At the mention of Grandpa Moses, fear replaces the stricken look that accompanied the “Spinach will save your life” spiel and you feel encouraged that the importance of good nutrition must be sinking in. Once you’ve finished the rehearsed routine, and have successfully kept the kid in the chair for all of three minutes, you present a cookie with a flourish. Their little eyes grow wide. Slowly you set down the cookie beside their plate and explain that they can have this ONLY when they finish their meal, because their meal, after all, is what helps them grow up big and strong, not the cookie. The cookie is just their reward. Suddenly, the confusion at all the healthy mumbo jumbo that had caused their eyes to glaze over is replaced by a gleam of determination. With one eye on the prize, they shovel their food in for a single purpose: dessert.
I am and will probably forever be a dessert first kind of person. I may not have the courage to order it first, but you can be sure that, on the rare occasion I happen to be at a place that serves a dessert I can actually eat, I am eating the main course only for the sake of decorum. Unfortunately, despite the best of intentions, that’s what Christmas has turned into for me. For if I talked about that manger in Bethlehem at all last Christmas—and I’m pretty sure I didn’t—it was just decorum. Of course that was never my heart or my intention, but it all got blurred in a haze of tinsel and bows, apple cider and stockings, and a brand new toaster oven. Maybe it’s my ADHD, but somebody tell me how I’m supposed to take to heart, to really focus on the meaning of Christmas, to grasp this “story” that changed the world, when it’s buried underneath all these beautiful things?
Yet, it’s those things that I remember about last Christmas—gift cards and my digital display toaster oven with a pizza pan and a grill rack and nine different settings. I use the thing every single day. But not once has its cheerful beeping reminded me of the baby Jesus. Not once did its shiny silver casing bend my knees or make my heart break in wonder at what was done for me. Not once did it help me understand what for so long was just a story to me. Not once did it help me enjoy my meal. It was all just . . . cookies.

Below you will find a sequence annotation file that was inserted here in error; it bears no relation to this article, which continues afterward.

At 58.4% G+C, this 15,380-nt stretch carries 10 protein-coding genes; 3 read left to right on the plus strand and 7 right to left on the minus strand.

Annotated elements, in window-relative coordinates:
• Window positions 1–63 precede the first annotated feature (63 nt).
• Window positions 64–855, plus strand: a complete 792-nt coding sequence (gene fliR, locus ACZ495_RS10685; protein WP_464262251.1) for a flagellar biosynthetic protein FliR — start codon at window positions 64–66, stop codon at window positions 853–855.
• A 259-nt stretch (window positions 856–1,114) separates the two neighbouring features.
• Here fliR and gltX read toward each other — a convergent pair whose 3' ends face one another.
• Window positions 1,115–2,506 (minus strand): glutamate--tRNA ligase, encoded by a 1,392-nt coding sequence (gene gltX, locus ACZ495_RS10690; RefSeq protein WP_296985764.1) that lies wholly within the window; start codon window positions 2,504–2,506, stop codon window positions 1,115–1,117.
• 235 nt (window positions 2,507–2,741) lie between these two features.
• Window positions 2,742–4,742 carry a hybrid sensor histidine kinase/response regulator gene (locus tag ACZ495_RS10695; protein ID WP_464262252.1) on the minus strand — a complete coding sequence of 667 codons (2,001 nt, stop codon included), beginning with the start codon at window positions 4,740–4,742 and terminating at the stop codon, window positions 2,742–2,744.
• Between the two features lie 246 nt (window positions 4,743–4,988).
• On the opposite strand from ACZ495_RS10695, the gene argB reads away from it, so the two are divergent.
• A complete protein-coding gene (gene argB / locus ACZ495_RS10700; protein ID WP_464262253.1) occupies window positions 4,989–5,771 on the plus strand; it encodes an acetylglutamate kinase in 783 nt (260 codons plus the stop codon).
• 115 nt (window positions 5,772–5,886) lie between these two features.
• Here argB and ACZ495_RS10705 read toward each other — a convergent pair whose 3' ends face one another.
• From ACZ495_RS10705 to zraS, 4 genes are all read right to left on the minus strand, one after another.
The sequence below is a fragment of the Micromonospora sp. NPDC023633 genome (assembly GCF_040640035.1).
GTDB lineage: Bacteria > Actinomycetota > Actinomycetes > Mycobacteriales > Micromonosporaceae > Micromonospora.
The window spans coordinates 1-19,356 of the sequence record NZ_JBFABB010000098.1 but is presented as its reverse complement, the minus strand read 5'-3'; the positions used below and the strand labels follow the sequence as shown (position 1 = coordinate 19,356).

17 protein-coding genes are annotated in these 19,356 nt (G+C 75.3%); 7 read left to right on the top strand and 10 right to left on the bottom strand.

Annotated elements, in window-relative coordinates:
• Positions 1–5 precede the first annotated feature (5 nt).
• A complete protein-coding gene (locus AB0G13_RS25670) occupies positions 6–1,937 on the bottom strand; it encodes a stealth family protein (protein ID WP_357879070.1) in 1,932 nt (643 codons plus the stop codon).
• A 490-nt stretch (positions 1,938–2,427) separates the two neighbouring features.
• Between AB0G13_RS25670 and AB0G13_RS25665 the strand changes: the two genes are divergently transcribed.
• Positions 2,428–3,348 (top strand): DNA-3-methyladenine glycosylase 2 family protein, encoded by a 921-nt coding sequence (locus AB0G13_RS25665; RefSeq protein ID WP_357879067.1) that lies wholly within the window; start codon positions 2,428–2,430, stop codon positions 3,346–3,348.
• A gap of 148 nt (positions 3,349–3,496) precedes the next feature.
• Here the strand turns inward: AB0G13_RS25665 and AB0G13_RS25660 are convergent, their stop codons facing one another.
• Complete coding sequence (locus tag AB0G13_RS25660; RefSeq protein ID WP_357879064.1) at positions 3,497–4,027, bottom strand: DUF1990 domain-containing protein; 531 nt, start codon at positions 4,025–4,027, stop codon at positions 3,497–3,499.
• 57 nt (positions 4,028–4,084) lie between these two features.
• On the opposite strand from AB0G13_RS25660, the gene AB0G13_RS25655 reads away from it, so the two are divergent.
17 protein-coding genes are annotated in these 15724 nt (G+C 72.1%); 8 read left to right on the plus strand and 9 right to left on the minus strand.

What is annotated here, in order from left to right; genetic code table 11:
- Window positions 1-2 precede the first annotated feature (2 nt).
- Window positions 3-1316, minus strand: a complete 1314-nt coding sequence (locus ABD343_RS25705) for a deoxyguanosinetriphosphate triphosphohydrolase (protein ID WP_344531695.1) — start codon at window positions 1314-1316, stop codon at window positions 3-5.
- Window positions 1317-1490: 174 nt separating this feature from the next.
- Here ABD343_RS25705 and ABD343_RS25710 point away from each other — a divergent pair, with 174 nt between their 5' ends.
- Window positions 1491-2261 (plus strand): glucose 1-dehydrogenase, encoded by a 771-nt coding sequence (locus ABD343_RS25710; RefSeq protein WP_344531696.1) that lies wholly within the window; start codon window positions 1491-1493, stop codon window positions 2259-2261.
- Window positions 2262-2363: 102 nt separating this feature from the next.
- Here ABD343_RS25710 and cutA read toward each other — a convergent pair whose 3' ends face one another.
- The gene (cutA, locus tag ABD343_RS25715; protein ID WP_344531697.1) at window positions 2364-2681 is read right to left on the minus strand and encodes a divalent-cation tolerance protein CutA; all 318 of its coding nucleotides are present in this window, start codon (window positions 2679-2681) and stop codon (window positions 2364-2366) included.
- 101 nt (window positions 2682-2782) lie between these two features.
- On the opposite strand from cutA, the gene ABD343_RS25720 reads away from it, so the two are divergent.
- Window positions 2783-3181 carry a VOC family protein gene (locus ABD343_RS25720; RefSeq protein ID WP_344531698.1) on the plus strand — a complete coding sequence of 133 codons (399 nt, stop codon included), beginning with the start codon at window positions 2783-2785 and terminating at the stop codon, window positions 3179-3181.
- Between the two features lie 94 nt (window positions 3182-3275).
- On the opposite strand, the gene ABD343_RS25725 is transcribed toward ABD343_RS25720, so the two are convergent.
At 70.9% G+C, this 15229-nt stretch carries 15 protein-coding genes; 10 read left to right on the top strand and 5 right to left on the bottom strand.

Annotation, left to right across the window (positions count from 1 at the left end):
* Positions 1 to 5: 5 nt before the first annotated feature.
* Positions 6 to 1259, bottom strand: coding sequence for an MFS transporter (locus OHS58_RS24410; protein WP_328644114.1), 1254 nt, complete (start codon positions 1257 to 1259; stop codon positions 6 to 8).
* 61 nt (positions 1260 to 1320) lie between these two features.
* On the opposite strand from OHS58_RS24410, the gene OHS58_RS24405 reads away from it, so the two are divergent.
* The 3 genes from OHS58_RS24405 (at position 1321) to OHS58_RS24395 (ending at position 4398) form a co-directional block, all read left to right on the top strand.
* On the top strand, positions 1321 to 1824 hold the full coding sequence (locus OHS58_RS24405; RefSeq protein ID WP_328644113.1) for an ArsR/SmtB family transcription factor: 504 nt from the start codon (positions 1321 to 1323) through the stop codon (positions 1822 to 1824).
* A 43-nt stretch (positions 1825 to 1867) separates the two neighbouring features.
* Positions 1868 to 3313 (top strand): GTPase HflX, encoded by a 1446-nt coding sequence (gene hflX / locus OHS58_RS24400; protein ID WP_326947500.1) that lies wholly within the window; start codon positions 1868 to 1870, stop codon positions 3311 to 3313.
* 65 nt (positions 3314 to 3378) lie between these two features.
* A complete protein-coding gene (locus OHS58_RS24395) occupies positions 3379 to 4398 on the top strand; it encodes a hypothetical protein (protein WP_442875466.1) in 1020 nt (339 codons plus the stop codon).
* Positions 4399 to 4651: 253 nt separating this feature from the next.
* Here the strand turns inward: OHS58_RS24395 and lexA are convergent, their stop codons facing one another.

But this Christmas, maybe, just maybe, it doesn’t have to be the same. Since I’m pretty much out of luck when it comes to talking my family into not doing presents (My Mom LOVES to give gifts! Telling her not to give me a gift basically equates to asking her not to love me.), I’m going to have to figure out how to do Christmas and the cookies.
So here’s my proposal: what if my heart was so wrapped up in the wonder of what was done for me that Christmas so long ago, that the mere sight of the “cookies” handed to me this Christmas would flip my calloused heart for years to come? Kind of like those little mementoes that we keep from when we first fall in love—things that take our hearts back to those priceless moments?
What if the birth of Christ and the wonder of it was so real to me, that the presents handed to me this Christmas would be like those keepsakes—powerful reminders of the story that has become anything but just a story to me this Christmas season. Now that would be a Merry Christmas indeed.